14 12 Appendix 3 (iv) (v) Collect and analyze the data on risks to be covered by the proposed life and general microinsurance products and target groups, estimate the administration costs of the products, and calculate the premiums. Elaborate the financial scenarios for the proposed insurance scheme, indicating the breakeven point at which the microinsurance products can function without external support. Provide feedback to the microinsurance product development specialists to enable them to finalize the design and implementation plan for the pilot scheme. Contribute to the monitoring and implementation of the pilot scheme and provide inputs to the reports to be prepared by team leader. C. Microinsurance Legal Specialists (international, 1 person-month; domestic, 2 personmonths) 5. The international legal specialist shall have demonstrated experience in the legal and institutional aspects of insurance in both developed and developing countries. In collaboration with the domestic legal specialist, the international specialist will Review and analyze the current insurance laws and regulations in Sri Lanka with a view to formulating a policy and legal framework that is conducive to the development of microinsurance. In consultation with stakeholders, assess the adequacy of the current legal and regulatory arrangement in promoting microinsurance services. Based on discussions with stakeholders, a review of relevant documents, and consultations with other consultant experts (especially the microinsurance product development specialists), recommend policy and legal amendments. 6. The domestic legal specialist shall have at least 10 years of experience in the legal and institutional aspects of insurance. Working closely with the international legal specialist, the domestic specialist will (iv) Provide inputs and guidance to the international legal specialist in tasks above. With the guidance of the steering committee, organize a consultation workshop for key stakeholders insurance companies, MF-NGOs, and the Government to identify any legal and regulatory deficiencies inhibiting the development of microinsurance. Recommend policy and legal improvements to facilitate microinsurance development and incorporate these recommendations in the interim and draft final reports. In consultation with the steering committee, conduct a workshop to disseminate the outcome of the policy and legal review more widely within the Government, the insurance industry, MF-NGOs, and donors.
15 Appendix 3 13 D. Market Research Specialists (international, 2 person-months; domestic, 12 personmonths) 7. The international market research specialist shall have demonstrated experience in market survey and research in the areas of financial and insurance services, and in-depth knowledge of community mobilization and participatory needs assessment in the rural sector. With the assistance of the domestic market research specialist, the international specialist will (iv) In consultation with stakeholders and other consultant team members, design a survey including sample areas, sample size, and survey format to identify the potential microinsurance clients socioeconomic status, income and expenditure patterns, perception and understanding of insurance, risks, affordability of insurance premiums, and risk mitigation measures, as well as other issues and constraints on access to microinsurance services. Keeping in mind the TA impact assessment to be conducted 1 to 2 years after the TA, design the preliminary framework for the impact assessment of the pilot scheme, including the methodology, sample design, questionnaire, and time plan, and incorporate baseline questionnaires in the market assessment survey. Develop a structured questionnaire, organize and train the survey team to conduct the survey, and monitor the progress of the survey. With the data from the survey as well as any other available data, compile a report on the assessment of the microinsurance market including recommendations for promoting and marketing microinsurance products. 8. The domestic market research specialist shall have substantial experience in market survey and research, in-depth understanding of rural communities in Sri Lanka, and experience in participatory needs assessment. Working with the international market research specialist, the domestic specialist will (iv) Provide inputs to the international market research specialist for tasks above, including language translation support. Guide the survey team and monitor the implementation of the survey to ensure that the information collected is in accordance with the design and intent of the questionnaires. Process the data collected, analyze the data, and develop recommendations on product development, service delivery, and institutional development to promote microinsurance. Conduct a stakeholder workshop for wider dissemination of the survey results.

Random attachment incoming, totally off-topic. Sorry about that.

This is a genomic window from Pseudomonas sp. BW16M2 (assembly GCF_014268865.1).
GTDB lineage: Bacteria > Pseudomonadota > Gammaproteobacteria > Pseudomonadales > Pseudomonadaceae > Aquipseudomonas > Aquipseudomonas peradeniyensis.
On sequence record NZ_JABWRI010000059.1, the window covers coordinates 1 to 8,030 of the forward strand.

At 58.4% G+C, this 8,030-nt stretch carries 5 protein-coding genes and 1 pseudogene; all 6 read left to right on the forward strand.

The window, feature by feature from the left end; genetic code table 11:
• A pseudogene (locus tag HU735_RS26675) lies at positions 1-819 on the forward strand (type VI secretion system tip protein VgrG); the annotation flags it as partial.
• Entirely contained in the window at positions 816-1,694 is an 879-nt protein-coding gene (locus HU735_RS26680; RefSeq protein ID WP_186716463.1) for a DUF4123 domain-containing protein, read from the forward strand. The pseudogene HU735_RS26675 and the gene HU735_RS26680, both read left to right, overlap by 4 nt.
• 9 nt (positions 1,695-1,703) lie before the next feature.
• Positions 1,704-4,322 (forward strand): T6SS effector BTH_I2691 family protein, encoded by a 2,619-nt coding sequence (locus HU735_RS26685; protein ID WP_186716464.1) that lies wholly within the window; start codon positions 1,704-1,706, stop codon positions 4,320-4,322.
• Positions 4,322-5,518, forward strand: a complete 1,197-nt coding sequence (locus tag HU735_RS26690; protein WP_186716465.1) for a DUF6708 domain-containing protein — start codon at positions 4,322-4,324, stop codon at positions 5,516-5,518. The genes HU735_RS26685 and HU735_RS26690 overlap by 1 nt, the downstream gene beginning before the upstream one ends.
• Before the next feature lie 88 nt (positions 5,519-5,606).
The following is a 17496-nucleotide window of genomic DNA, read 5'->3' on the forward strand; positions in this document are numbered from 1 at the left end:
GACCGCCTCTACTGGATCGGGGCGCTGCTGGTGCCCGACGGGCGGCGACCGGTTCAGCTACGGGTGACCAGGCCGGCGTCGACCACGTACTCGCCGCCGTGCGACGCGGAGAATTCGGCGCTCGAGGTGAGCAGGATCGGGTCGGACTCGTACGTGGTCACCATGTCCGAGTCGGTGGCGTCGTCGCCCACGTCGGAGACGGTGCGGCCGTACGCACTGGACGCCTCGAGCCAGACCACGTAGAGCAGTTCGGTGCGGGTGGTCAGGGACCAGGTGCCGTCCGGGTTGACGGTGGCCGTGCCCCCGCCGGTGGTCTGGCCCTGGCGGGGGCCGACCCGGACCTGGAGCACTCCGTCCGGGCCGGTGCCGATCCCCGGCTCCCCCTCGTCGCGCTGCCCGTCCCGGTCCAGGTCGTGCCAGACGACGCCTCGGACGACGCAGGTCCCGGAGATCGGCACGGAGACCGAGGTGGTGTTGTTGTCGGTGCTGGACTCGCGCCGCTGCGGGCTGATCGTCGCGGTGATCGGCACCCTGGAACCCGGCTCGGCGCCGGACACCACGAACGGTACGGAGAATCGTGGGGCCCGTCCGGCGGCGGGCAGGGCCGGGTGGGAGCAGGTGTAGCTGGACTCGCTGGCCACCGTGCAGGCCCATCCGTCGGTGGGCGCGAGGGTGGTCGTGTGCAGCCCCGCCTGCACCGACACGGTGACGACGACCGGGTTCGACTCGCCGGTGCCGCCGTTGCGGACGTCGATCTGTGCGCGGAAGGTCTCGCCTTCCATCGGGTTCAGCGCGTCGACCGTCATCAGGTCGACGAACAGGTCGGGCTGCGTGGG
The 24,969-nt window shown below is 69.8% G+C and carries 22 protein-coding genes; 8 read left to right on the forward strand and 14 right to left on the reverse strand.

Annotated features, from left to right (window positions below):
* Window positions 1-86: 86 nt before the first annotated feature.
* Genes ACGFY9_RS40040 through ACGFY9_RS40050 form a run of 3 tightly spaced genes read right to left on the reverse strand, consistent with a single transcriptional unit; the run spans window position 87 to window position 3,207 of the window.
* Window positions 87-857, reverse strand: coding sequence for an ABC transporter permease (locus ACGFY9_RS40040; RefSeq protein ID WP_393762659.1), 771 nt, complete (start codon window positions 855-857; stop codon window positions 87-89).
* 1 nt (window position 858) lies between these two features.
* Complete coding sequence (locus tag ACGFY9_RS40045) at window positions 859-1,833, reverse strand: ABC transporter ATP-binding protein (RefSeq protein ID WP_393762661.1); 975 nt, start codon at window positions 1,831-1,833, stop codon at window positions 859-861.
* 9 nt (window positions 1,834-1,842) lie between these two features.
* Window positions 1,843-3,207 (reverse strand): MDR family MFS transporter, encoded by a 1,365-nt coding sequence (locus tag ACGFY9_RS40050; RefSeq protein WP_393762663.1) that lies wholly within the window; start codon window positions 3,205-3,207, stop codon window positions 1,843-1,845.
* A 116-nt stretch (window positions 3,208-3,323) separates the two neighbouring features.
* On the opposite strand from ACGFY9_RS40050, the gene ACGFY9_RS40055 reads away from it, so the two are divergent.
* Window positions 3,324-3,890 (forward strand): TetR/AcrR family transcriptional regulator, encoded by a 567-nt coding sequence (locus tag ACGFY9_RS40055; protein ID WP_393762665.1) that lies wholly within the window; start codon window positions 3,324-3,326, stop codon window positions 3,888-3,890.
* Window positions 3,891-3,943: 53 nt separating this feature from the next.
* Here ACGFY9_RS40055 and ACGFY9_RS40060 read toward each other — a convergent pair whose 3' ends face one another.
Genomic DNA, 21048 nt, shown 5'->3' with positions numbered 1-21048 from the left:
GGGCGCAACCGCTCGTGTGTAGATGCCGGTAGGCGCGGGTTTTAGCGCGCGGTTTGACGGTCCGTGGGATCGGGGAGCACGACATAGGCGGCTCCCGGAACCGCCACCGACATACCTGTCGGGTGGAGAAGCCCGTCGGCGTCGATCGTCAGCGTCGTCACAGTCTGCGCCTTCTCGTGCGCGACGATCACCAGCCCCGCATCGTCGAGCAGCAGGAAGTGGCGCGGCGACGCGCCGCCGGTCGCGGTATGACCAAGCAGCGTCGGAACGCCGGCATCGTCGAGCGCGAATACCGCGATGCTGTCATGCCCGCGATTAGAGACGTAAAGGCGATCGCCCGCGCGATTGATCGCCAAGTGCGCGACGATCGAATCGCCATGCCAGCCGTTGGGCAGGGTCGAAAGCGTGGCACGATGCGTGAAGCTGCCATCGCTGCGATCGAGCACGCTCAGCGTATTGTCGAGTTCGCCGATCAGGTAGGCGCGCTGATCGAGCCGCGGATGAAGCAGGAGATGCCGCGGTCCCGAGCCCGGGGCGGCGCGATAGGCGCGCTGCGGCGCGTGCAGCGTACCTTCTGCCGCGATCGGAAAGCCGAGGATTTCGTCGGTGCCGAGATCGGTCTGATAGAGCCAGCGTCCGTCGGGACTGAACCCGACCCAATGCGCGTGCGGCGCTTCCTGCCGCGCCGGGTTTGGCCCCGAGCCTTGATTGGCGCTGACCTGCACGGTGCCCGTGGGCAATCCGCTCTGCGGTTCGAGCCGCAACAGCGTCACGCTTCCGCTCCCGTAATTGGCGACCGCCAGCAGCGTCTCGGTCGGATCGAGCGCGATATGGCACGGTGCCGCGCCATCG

16 14 Appendix 3 E. Awareness Campaign Facilitators (domestic, 12 person-months) 9. The awareness campaign facilitators shall have experience in organizing, conducting, and documenting awareness campaigns involving microfinance and microinsurance. The campaign facilitators will (iv) (v) With the guidance of the team leader, organize a microinsurance awareness campaign in four selected districts in conflict- and tsunami-affected areas. In coordination with other consultant specialists in the TA, prepare presentation materials for microinsurance promotion. Conduct participatory sessions in rural communities to disseminate and discuss information and raise awareness of microinsurance. Document the progress of the awareness campaign and compile an impact assessment report on the awareness campaign giving details to show the level of understanding of insurance among the rural communities before and after the campaign. Conduct a stakeholder workshop to disseminate the results of the awareness campaign, and present the campaign materials and methodologies for replication by other organizations. F. Knowledge Dissemination Facilitator (domestic, 2 person-months) 10. The knowledge dissemination facilitator shall have strong experience in the design and production of knowledge management products, especially Internet home-page development. Knowledge of microfinance and microinsurance is desirable. 11. The knowledge dissemination facilitator will In coordination with other consultant specialists in the TA, design and develop an Internet home page covering the activities of the TA, and periodically maintain it. In support of other consultant specialists, design and produce print materials for the knowledge management and dissemination of the TA outputs. Assist and advise the Government and ADB in any other media and knowledge management activities as appropriate.